When asked to write on toxic masculinity, my first reaction was to laugh. I was raised in a proto-feminist family, which included one grandmother who became a card-carrying member of the British Communist Party at the age of 16, and later served as an assistant to VK Krishna Menon, the famed Indian politician and diplomat.
Both my mother and her older sister started working full time in the mid-1960s and eventually rose to the top of their chosen professions. Feminism, therefore, was a concept the males in our family learned from the day we were born—being grandsons, sons and husbands of strong-willed, independent women. Despite this, I have, I must admit, been accused of being sexist at times. Recently, the main accuser has been my 11-year-old daughter.
The reason I agreed to write about this was because of a placard at one of the several recent Aurat Marches held in major cities. The sign which caused such a stir, of course, is the now famous ‘Khana khud garam kar lo’ (heat your food yourself), alluding to a woman refusing to serve food to her husband. Judging by the reaction on social media, Pakistani men were, by turns, tickled, infuriated, flabbergasted and just plain incensed by the suggestion that a man was expected to do some things around the house for himself.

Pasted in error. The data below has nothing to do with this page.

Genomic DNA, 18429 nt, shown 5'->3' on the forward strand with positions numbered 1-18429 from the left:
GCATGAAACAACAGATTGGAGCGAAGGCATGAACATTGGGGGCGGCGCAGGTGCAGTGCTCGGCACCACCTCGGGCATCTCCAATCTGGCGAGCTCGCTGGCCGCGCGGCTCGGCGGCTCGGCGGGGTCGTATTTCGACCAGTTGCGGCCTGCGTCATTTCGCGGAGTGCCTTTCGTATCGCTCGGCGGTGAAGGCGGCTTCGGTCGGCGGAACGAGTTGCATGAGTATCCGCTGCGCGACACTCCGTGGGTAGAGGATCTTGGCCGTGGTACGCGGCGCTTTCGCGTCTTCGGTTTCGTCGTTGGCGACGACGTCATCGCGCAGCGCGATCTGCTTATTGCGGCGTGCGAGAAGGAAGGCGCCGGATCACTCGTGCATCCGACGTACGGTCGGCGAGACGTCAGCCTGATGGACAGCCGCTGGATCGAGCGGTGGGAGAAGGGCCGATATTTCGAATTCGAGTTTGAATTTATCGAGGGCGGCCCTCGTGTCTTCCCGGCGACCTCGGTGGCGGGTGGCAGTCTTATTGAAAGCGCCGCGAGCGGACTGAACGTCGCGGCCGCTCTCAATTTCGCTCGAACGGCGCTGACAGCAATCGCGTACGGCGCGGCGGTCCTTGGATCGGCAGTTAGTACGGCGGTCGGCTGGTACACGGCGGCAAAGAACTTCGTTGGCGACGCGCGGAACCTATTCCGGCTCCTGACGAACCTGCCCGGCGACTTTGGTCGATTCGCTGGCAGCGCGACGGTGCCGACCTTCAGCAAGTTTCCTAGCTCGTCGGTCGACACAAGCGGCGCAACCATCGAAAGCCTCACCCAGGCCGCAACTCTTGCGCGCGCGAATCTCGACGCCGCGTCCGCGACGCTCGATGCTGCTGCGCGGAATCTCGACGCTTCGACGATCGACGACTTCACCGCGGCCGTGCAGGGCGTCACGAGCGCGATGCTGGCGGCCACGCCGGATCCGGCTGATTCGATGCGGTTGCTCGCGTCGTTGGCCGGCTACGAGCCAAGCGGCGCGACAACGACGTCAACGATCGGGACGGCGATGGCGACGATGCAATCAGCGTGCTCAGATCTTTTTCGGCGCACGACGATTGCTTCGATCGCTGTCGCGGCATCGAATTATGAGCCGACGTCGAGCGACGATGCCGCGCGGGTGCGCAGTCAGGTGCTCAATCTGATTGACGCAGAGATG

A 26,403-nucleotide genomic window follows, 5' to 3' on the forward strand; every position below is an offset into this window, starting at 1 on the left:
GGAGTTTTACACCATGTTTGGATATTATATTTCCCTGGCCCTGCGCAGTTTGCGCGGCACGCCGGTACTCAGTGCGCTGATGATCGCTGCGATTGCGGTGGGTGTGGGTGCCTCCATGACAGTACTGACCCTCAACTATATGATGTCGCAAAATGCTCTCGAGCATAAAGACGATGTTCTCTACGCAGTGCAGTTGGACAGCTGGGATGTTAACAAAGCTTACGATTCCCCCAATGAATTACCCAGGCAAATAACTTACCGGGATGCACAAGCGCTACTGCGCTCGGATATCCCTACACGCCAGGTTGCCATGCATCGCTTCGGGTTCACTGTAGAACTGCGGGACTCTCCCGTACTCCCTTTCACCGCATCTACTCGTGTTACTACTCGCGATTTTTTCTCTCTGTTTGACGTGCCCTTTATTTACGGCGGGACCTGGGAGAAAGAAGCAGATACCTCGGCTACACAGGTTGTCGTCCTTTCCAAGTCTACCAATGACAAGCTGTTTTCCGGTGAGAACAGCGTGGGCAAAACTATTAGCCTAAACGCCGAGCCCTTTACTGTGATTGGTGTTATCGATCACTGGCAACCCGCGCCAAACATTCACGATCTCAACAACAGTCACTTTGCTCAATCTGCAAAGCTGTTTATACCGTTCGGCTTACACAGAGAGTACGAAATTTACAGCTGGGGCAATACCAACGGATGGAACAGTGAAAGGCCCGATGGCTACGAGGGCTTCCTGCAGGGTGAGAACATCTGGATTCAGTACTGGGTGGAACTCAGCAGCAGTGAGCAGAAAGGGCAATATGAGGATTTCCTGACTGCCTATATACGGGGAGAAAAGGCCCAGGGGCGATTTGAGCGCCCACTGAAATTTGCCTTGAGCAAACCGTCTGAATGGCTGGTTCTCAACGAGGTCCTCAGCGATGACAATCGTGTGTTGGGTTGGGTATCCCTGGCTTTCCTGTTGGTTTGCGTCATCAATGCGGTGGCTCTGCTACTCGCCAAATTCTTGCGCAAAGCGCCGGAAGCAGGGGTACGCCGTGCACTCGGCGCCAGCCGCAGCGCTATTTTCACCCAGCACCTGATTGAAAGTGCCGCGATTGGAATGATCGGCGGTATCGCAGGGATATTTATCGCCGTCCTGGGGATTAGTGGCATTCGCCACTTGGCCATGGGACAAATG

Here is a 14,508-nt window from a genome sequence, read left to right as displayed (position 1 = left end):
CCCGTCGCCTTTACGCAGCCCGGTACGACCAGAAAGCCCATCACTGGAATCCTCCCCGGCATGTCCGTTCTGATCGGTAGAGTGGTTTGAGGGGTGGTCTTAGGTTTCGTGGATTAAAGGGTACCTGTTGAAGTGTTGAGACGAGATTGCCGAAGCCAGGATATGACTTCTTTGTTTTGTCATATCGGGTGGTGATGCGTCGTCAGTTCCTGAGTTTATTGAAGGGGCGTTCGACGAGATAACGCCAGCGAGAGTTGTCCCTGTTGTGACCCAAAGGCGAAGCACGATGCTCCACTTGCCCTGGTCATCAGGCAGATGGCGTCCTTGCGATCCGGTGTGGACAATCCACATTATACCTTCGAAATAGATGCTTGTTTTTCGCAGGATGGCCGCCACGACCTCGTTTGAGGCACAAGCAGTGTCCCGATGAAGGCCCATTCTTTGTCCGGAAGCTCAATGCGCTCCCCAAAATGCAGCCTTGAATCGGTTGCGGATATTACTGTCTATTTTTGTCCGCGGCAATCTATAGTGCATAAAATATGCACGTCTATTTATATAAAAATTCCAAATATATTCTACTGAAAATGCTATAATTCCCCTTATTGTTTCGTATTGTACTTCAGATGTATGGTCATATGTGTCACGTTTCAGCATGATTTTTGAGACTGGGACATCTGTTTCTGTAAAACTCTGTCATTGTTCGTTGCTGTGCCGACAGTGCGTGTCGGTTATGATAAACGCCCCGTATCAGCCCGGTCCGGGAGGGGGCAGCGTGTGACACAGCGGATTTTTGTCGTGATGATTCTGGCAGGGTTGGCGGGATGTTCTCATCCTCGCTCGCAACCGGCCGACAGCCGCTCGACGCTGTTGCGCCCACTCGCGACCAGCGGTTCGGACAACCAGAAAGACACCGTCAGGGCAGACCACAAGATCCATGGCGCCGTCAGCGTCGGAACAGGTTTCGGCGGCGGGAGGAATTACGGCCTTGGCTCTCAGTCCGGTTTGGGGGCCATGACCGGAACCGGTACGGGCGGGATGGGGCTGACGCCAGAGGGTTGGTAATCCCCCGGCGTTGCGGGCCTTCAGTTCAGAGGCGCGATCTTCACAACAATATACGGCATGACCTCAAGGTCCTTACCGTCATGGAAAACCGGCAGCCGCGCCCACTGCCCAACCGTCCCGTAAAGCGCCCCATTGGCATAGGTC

Before we go any further, perhaps it might help if we define our terms of engagement. While feminism can be defined in many different ways, one good definition is ‘a range of political movements and ideologies that share a common goal: to… establish political, social, economic and personal equality of the sexes’.
According to the Encyclopedia of Marxism, we should differentiate between socialist feminism in which women’s emancipation is a component of the emancipation of society as a whole and liberal feminism which seeks to end various forms of discrimination and radical feminism, which seeks to celebrate femininity and calls for a radical reordering of society to eliminate all forms of male supremacy.
Conversely, here is one definition of toxic masculinity: …toxic manifestations of traditional masculinity, for example, physical violence, that are associated with harm to society and to men themselves. Traditional stereotypes of men as socially dominant can be considered “toxic” due to their promotion of violence, including sexual assault and domestic violence.
A cursory glance at events like the Aurat Marches indicates that these activities are mainly led by middle class (or upper middle class) women and their goals appear to align with liberal feminism: an end to harassment in public places, jobs, legislation enshrining this and other similar goals in the constitution, laws against domestic violence, laws regarding divorce, child custody and support. None of this is meant to radically reorder society in economic or political terms although ending the patriarchal culture seems to be another goal. All social phenomena though, have social roots. Why is patriarchy entrenched in Pakistani culture? And most importantly, who benefits from the status quo?